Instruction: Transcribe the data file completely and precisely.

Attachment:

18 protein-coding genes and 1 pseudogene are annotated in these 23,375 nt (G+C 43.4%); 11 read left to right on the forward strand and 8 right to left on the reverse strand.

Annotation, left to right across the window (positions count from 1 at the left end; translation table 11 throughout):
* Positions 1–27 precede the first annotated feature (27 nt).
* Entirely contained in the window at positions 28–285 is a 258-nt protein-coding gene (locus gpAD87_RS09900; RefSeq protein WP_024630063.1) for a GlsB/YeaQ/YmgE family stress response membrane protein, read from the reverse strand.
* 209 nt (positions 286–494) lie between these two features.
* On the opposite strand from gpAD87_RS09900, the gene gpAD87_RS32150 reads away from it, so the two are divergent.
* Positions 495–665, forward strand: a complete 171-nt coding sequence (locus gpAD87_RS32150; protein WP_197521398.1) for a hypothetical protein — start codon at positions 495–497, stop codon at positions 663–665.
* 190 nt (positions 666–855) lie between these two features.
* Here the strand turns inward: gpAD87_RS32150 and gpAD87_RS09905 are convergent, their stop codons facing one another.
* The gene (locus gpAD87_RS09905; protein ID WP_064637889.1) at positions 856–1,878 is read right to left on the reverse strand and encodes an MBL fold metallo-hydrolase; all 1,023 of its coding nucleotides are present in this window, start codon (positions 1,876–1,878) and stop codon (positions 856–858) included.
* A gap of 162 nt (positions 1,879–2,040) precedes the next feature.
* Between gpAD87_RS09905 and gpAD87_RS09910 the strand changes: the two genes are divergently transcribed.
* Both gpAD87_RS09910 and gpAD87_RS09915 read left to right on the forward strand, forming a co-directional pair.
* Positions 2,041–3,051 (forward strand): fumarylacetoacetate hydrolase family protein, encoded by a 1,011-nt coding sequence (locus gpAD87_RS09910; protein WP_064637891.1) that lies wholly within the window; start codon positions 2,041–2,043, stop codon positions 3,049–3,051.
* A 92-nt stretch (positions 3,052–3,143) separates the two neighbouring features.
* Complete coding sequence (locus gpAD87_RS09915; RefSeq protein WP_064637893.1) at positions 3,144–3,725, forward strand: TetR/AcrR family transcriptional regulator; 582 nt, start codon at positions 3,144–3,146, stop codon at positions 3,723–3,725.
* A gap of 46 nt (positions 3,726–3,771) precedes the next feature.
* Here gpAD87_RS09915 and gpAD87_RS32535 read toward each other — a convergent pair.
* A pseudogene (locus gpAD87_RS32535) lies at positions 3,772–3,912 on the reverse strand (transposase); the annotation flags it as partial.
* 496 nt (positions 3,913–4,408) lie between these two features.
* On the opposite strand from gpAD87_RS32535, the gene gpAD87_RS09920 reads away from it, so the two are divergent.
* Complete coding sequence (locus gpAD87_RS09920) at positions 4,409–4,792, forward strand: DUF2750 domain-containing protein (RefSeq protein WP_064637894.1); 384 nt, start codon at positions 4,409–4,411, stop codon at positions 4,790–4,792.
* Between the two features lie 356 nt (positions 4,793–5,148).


18 protein-coding genes and 1 pseudogene are annotated in these 23,375 nt (G+C 43.4%); 11 read left to right on the forward strand and 8 right to left on the reverse strand.

Annotation, left to right across the window (positions count from 1 at the left end; translation table 11 throughout):
* Positions 1–27 precede the first annotated feature (27 nt).
* Entirely contained in the window at positions 28–285 is a 258-nt protein-coding gene (locus gpAD87_RS09900; RefSeq protein WP_024630063.1) for a GlsB/YeaQ/YmgE family stress response membrane protein, read from the reverse strand.
* 209 nt (positions 286–494) lie between these two features.
* On the opposite strand from gpAD87_RS09900, the gene gpAD87_RS32150 reads away from it, so the two are divergent.
* Positions 495–665, forward strand: a complete 171-nt coding sequence (locus gpAD87_RS32150; protein WP_197521398.1) for a hypothetical protein — start codon at positions 495–497, stop codon at positions 663–665.
* 190 nt (positions 666–855) lie between these two features.
* Here the strand turns inward: gpAD87_RS32150 and gpAD87_RS09905 are convergent, their stop codons facing one another.
* The gene (locus gpAD87_RS09905; protein ID WP_064637889.1) at positions 856–1,878 is read right to left on the reverse strand and encodes an MBL fold metallo-hydrolase; all 1,023 of its coding nucleotides are present in this window, start codon (positions 1,876–1,878) and stop codon (positions 856–858) included.
* A gap of 162 nt (positions 1,879–2,040) precedes the next feature.
* Between gpAD87_RS09905 and gpAD87_RS09910 the strand changes: the two genes are divergently transcribed.
* Both gpAD87_RS09910 and gpAD87_RS09915 read left to right on the forward strand, forming a co-directional pair.
* Positions 2,041–3,051 (forward strand): fumarylacetoacetate hydrolase family protein, encoded by a 1,011-nt coding sequence (locus gpAD87_RS09910; protein WP_064637891.1) that lies wholly within the window; start codon positions 2,041–2,043, stop codon positions 3,049–3,051.
* A 92-nt stretch (positions 3,052–3,143) separates the two neighbouring features.
* Complete coding sequence (locus gpAD87_RS09915; RefSeq protein WP_064637893.1) at positions 3,144–3,725, forward strand: TetR/AcrR family transcriptional regulator; 582 nt, start codon at positions 3,144–3,146, stop codon at positions 3,723–3,725.
* A gap of 46 nt (positions 3,726–3,771) precedes the next feature.
* Here gpAD87_RS09915 and gpAD87_RS32535 read toward each other — a convergent pair.
* A pseudogene (locus gpAD87_RS32535) lies at positions 3,772–3,912 on the reverse strand (transposase); the annotation flags it as partial.
* 496 nt (positions 3,913–4,408) lie between these two features.
* On the opposite strand from gpAD87_RS32535, the gene gpAD87_RS09920 reads away from it, so the two are divergent.
* Complete coding sequence (locus gpAD87_RS09920) at positions 4,409–4,792, forward strand: DUF2750 domain-containing protein (RefSeq protein WP_064637894.1); 384 nt, start codon at positions 4,409–4,411, stop codon at positions 4,790–4,792.
* Between the two features lie 356 nt (positions 4,793–5,148).